Advertising has mostly collapsed, but brands are still spending — just not on billboards, newspaper ads or TV spots. This has opened a new frontier for social media influencers, the newcomers to the ad game, that could help them bounce back when the crisis eases.
The great pullback in advertising budgets hasn’t been evenly distributed. Spending on platforms such as Facebook Inc.’s Instagram and ByteDance Inc.’s TikTok is down, even for influencers, just not as much as traditional media.
It’s partly about following the consumer. There’s not a lot of motivation to freshen up a billboard when streets are so empty. Cinema screens are dark, and there are hardly any commuters to read the free newspapers handed out at rail stations. However, social media usage has surged.
Though there’s still less impetus for, say, travel destinations to ink deals with social media stars when the airline industry has all but ground to a halt, some brands that would never have considered an arrangement with an influencer are giving them another look.
Before Covid-19, companies might have considered influencers, and their large fan bases, a “support mechanism” rather than something that’s central to brand planning, said Frances Sinclair, a strategy partner at Dentsu Group Inc. agency Carat. The sudden economic shock and lifestyle upheaval wreaked by the virus is changing that.
“We’re seeing brands shift their investment from more-traditional media channels, which might not make sense to them at the moment, to being in an influencer environment where the engagement is very real-time and ready,” she said.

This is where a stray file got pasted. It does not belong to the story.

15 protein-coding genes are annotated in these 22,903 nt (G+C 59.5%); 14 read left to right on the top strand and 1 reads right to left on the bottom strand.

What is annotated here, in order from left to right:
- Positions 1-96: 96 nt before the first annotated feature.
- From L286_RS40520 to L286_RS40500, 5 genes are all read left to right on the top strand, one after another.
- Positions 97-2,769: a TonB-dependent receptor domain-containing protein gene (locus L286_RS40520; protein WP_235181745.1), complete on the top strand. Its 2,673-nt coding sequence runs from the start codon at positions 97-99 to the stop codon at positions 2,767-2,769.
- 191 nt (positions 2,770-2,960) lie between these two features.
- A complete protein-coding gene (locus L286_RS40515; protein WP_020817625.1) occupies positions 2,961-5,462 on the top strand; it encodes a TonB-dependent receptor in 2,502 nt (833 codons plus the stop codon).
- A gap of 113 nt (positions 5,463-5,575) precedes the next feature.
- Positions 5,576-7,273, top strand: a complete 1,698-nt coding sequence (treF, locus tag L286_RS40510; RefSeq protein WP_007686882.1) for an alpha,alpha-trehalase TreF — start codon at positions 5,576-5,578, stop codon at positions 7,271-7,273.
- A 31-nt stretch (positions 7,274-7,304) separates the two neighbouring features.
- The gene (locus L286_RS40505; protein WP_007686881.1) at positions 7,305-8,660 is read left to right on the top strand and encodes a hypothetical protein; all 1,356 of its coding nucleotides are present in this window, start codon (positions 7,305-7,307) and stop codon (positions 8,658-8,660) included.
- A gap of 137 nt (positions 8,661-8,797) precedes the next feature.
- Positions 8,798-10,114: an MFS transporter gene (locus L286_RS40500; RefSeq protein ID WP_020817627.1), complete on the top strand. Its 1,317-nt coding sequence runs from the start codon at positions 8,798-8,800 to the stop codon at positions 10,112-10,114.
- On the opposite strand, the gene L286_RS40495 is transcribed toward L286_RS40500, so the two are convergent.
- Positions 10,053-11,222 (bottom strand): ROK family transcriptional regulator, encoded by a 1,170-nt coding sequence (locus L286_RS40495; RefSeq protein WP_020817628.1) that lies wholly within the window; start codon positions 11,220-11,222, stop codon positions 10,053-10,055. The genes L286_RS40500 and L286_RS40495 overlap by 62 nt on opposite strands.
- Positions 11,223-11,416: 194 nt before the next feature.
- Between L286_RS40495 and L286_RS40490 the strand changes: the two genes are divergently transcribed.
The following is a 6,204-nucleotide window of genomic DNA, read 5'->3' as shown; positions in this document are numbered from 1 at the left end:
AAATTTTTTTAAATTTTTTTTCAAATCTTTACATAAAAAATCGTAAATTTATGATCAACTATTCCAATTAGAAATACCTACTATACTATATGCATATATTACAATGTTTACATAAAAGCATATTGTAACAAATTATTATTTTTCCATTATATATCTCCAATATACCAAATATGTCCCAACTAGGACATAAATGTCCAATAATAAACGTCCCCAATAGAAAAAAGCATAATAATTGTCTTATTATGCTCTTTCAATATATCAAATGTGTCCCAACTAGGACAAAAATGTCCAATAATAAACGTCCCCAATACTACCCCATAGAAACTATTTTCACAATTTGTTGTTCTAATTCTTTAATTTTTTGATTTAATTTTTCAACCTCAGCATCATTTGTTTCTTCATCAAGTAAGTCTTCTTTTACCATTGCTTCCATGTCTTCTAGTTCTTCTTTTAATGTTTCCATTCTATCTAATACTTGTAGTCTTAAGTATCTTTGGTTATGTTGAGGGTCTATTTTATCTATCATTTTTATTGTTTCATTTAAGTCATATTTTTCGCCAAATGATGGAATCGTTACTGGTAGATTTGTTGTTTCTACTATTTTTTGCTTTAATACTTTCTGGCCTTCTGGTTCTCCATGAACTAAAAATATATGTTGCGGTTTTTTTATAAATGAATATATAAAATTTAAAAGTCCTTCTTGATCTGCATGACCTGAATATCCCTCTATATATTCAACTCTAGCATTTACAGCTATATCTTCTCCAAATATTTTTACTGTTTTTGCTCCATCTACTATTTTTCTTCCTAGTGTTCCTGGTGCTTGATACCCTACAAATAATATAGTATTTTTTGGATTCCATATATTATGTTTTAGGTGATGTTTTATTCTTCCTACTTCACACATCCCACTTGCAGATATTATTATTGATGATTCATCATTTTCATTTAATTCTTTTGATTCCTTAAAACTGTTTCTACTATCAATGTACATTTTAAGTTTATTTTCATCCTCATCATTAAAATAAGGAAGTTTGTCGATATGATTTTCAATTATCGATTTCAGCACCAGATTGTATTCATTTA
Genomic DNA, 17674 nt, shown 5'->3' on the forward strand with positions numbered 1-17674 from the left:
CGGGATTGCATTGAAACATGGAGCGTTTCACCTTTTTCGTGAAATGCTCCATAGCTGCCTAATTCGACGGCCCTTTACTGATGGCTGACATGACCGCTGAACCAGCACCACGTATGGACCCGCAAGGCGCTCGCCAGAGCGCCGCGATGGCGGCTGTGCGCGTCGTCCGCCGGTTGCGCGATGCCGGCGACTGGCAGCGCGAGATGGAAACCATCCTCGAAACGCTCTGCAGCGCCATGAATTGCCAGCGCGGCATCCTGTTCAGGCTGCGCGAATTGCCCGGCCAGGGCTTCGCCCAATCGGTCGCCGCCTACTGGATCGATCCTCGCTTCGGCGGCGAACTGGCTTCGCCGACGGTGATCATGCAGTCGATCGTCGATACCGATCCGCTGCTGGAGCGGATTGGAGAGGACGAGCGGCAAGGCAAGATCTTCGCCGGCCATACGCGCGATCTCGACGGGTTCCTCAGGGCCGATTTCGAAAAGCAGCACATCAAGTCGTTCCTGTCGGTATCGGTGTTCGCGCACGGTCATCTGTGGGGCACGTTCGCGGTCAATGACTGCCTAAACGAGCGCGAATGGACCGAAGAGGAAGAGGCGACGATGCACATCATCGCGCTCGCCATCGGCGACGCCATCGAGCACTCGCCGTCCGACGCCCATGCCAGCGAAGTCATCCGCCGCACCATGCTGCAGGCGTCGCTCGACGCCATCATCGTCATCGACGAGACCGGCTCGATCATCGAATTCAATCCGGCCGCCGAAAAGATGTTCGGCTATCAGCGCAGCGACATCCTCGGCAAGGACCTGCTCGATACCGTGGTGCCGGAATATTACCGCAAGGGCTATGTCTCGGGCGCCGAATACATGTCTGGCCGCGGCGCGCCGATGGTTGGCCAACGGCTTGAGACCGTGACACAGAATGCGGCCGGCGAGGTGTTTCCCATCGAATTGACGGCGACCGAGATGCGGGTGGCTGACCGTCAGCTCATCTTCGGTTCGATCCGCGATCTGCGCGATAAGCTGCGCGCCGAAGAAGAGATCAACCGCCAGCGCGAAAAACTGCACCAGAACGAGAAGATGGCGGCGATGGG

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It’s also important to change the content of a campaign to reflect the reality of life under lockdown. For example, standard ad campaigns featuring carefree, optimistic people mixing freely outdoors are on the back burner in a post-virus world marked by job insecurity, health fears and uncertain prospects.
Influencers can often produce content faster and more cheaply than a TV ad campaign team, helping brands adapt faster as consumer circumstances change.
Italian pasta company Barilla is a case in point. A year ago, the brand was wooing consumers with a glossy television spot which showed tennis champion Roger Federer cooking its spaghetti at a mansion reception with top chef Davide Oldani.
To craft a more appropriate message for their locked-down audience, Barilla’s marketers looked to social media star Chiara Ferragni, whose portraits modelling red-carpet dresses and pool-side leisurewear have drawn 20 million Instagram followers.
Recently, she’s been showing off her homemade Barilla spaghetti dinners instead.
“One of the reasons brands use influencer marketing in this moment is that it’s fast to activate and solved the issue of production that was on halt,” said Alessio Gianni, the company’s digital and content marketing director. “Content is more spontaneous, close to the people. Chiara, being Italian and locked at home as everyone else, cooked herself a carbonara. It was the best person to involve.”
Europe’s biggest pay-TV provider, Sky, has enlisted Dentsu Aegis influencer agency Gleam Futures to promote shows and movies to homebound families. Parenting Instagrammer Louise Pentland posted pictures to her 2.4 million followers showing her children contentedly watching “Trolls World Tour,” made by Sky’s parent Comcast Corp.